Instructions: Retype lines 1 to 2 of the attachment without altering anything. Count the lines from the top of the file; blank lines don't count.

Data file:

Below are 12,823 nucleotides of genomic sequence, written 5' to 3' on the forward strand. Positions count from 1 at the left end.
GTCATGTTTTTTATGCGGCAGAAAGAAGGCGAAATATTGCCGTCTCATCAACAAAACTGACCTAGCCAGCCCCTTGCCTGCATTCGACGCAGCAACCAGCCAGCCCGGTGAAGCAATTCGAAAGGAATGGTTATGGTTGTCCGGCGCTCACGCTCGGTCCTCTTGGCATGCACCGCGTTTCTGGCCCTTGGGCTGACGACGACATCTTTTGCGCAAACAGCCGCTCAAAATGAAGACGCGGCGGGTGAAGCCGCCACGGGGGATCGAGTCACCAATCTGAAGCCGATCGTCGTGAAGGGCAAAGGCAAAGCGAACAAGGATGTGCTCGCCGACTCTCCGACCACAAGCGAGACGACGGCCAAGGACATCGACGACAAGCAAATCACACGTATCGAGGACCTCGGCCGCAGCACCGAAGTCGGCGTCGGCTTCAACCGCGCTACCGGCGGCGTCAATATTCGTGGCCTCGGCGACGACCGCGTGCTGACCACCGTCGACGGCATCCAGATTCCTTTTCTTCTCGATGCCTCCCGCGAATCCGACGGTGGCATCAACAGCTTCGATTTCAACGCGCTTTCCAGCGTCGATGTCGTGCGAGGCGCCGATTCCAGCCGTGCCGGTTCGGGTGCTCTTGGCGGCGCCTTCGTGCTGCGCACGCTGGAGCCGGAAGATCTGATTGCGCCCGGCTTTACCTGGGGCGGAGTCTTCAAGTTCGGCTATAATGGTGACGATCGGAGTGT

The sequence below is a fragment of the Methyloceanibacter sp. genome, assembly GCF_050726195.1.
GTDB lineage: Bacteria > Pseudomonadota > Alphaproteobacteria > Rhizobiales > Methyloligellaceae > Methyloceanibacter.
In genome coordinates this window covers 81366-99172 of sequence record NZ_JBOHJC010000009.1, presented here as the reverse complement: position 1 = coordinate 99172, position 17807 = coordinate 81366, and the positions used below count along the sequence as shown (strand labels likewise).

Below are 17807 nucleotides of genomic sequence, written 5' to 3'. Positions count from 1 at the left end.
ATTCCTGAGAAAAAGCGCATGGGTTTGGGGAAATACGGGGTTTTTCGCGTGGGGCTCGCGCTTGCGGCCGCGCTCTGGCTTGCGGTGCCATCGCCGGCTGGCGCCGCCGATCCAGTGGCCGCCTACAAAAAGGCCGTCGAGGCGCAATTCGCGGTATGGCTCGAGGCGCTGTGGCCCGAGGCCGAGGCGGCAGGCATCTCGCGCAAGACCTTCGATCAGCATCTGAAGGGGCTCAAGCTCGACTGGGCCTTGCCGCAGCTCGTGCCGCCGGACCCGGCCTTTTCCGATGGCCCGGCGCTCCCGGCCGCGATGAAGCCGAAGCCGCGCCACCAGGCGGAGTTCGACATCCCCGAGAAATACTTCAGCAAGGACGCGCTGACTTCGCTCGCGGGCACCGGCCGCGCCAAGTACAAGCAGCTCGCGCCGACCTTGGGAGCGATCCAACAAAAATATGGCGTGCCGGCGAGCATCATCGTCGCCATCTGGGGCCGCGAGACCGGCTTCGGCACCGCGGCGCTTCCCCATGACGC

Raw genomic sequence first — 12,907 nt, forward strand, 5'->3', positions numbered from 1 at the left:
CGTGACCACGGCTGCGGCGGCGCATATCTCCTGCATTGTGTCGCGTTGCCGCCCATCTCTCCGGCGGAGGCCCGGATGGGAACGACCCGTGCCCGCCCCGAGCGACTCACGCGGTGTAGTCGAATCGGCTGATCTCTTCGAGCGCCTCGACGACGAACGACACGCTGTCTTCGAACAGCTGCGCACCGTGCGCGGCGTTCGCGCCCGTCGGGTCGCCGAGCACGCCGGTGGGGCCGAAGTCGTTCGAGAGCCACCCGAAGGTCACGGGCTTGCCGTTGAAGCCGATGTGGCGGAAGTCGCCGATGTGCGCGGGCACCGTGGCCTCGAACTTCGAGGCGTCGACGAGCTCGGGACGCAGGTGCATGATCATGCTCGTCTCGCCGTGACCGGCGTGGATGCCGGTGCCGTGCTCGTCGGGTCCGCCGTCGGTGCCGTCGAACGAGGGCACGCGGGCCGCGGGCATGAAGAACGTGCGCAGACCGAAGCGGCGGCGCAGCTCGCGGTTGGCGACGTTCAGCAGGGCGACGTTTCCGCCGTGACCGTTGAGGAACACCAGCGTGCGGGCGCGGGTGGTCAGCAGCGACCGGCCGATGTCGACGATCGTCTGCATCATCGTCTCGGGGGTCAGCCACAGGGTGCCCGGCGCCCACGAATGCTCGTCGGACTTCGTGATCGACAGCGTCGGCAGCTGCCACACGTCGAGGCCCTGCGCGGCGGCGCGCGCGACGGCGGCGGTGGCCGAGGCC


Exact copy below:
Below are 12,823 nucleotides of genomic sequence, written 5' to 3' on the forward strand. Positions count from 1 at the left end.
GTCATGTTTTTTATGCGGCAGAAAGAAGGCGAAATATTGCCGTCTCATCAACAAAACTGACCTAGCCAGCCCCTTGCCTGCATTCGACGCAGCAACCAGCCAGCCCGGTGAAGCAATTCGAAAGGAATGGTTATGGTTGTCCGGCGCTCACGCTCGGTCCTCTTGGCATGCACCGCGTTTCTGGCCCTTGGGCTGACGACGACATCTTTTGCGCAAACAGCCGCTCAAAATGAAGACGCGGCGGGTGAAGCCGCCACGGGGGATCGAGTCACCAATCTGAAGCCGATCGTCGTGAAGGGCAAAGGCAAAGCGAACAAGGATGTGCTCGCCGACTCTCCGACCACAAGCGAGACGACGGCCAAGGACATCGACGACAAGCAAATCACACGTATCGAGGACCTCGGCCGCAGCACCGAAGTCGGCGTCGGCTTCAACCGCGCTACCGGCGGCGTCAATATTCGTGGCCTCGGCGACGACCGCGTGCTGACCACCGTCGACGGCATCCAGATTCCTTTTCTTCTCGATGCCTCCCGCGAATCCGACGGTGGCATCAACAGCTTCGATTTCAACGCGCTTTCCAGCGTCGATGTCGTGCGAGGCGCCGATTCCAGCCGTGCCGGTTCGGGTGCTCTTGGCGGCGCCTTCGTGCTGCGCACGCTGGAGCCGGAAGATCTGATTGCGCCCGGCTTTACCTGGGGCGGAGTCTTCAAGTTCGGCTATAATGGTGACGATCGGAGTGT